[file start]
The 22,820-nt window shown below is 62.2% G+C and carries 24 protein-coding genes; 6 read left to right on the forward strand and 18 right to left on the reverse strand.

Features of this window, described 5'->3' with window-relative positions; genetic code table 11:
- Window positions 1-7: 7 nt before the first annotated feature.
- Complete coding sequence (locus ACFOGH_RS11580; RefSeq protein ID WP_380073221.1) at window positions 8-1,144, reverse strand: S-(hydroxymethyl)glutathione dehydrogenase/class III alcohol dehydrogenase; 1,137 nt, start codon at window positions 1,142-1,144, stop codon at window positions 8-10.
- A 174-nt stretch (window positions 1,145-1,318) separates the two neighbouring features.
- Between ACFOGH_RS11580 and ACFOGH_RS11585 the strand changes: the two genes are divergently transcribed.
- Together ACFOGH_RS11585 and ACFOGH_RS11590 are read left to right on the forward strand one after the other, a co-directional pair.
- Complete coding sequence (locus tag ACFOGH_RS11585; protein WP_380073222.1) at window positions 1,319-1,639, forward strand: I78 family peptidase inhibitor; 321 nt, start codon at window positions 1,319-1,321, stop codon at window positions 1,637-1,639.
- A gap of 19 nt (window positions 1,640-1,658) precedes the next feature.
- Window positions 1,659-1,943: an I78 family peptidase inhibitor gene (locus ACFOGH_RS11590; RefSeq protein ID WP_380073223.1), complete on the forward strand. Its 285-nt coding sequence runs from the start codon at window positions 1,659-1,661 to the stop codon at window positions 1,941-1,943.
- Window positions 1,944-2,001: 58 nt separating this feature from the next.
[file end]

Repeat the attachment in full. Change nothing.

The 22,820-nt window shown below is 62.2% G+C and carries 24 protein-coding genes; 6 read left to right on the forward strand and 18 right to left on the reverse strand.

Features of this window, described 5'->3' with window-relative positions; genetic code table 11:
- Window positions 1-7: 7 nt before the first annotated feature.
- Complete coding sequence (locus ACFOGH_RS11580; RefSeq protein ID WP_380073221.1) at window positions 8-1,144, reverse strand: S-(hydroxymethyl)glutathione dehydrogenase/class III alcohol dehydrogenase; 1,137 nt, start codon at window positions 1,142-1,144, stop codon at window positions 8-10.
- A 174-nt stretch (window positions 1,145-1,318) separates the two neighbouring features.
- Between ACFOGH_RS11580 and ACFOGH_RS11585 the strand changes: the two genes are divergently transcribed.
- Together ACFOGH_RS11585 and ACFOGH_RS11590 are read left to right on the forward strand one after the other, a co-directional pair.
- Complete coding sequence (locus tag ACFOGH_RS11585; protein WP_380073222.1) at window positions 1,319-1,639, forward strand: I78 family peptidase inhibitor; 321 nt, start codon at window positions 1,319-1,321, stop codon at window positions 1,637-1,639.
- A gap of 19 nt (window positions 1,640-1,658) precedes the next feature.
- Window positions 1,659-1,943: an I78 family peptidase inhibitor gene (locus ACFOGH_RS11590; RefSeq protein ID WP_380073223.1), complete on the forward strand. Its 285-nt coding sequence runs from the start codon at window positions 1,659-1,661 to the stop codon at window positions 1,941-1,943.
- Window positions 1,944-2,001: 58 nt separating this feature from the next.